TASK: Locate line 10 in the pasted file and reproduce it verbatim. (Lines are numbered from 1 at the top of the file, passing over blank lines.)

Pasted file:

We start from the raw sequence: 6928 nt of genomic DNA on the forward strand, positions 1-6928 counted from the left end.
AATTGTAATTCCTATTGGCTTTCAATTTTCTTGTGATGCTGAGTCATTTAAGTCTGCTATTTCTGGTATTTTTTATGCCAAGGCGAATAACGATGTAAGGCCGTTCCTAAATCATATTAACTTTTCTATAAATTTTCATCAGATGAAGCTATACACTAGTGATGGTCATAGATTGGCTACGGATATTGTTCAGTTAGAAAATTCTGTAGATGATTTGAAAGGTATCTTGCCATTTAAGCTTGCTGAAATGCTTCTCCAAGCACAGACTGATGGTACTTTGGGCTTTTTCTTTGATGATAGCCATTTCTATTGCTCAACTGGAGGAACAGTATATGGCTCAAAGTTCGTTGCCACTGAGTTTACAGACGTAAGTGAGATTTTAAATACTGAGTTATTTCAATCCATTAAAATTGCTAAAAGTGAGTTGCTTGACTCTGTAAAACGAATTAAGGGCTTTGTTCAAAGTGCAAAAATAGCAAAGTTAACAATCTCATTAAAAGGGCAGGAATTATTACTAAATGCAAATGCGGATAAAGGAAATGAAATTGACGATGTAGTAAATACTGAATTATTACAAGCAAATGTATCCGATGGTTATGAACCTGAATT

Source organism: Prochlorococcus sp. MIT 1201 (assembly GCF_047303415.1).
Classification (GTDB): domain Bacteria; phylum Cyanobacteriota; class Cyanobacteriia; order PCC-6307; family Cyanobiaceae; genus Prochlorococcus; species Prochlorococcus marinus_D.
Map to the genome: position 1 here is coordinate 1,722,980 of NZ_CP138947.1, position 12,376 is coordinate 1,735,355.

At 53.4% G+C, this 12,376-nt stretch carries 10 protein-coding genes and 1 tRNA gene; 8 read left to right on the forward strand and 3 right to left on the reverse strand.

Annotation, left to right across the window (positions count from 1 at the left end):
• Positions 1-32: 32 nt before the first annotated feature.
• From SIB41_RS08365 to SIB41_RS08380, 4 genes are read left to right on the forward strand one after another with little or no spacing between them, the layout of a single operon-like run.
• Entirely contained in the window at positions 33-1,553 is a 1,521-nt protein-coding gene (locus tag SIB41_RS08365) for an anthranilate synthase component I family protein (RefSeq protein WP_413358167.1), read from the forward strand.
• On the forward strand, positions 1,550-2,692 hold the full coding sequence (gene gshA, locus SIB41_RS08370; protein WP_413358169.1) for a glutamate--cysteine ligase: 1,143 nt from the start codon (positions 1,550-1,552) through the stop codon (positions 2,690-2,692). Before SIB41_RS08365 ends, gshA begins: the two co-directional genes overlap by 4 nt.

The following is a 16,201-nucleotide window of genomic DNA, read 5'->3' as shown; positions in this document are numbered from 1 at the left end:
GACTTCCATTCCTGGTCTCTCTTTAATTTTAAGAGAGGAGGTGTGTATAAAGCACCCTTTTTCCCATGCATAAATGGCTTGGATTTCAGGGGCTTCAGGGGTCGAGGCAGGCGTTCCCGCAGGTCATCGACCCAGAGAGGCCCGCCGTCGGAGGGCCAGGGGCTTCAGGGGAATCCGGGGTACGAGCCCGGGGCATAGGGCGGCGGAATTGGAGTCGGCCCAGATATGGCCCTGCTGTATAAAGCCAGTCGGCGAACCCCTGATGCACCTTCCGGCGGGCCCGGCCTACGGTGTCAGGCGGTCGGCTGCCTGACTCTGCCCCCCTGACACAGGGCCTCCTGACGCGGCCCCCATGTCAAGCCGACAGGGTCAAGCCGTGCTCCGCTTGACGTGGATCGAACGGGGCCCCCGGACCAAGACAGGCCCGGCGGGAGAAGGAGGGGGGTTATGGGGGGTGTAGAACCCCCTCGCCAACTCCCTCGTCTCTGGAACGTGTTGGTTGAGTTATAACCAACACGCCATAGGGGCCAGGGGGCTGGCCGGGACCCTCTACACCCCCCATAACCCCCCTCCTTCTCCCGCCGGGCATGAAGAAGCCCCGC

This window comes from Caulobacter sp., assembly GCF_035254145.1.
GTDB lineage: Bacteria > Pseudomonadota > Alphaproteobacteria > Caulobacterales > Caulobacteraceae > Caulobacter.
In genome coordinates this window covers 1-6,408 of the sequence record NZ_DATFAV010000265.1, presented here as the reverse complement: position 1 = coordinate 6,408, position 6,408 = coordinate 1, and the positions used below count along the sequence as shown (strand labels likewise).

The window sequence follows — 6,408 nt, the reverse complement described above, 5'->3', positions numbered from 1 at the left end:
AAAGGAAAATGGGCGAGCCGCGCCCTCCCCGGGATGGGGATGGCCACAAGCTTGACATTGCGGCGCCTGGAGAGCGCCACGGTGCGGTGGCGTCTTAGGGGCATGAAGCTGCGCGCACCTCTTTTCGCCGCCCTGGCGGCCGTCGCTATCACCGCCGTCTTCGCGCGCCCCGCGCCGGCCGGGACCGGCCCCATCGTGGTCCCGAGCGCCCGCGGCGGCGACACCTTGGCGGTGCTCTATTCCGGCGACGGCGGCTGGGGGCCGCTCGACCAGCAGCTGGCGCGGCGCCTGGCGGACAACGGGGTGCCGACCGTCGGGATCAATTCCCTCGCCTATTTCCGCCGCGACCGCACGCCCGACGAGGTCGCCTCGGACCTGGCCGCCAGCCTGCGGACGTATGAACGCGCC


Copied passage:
• Entirely contained in the window at positions 33-1,553 is a 1,521-nt protein-coding gene (locus tag SIB41_RS08365) for an anthranilate synthase component I family protein (RefSeq protein WP_413358167.1), read from the forward strand.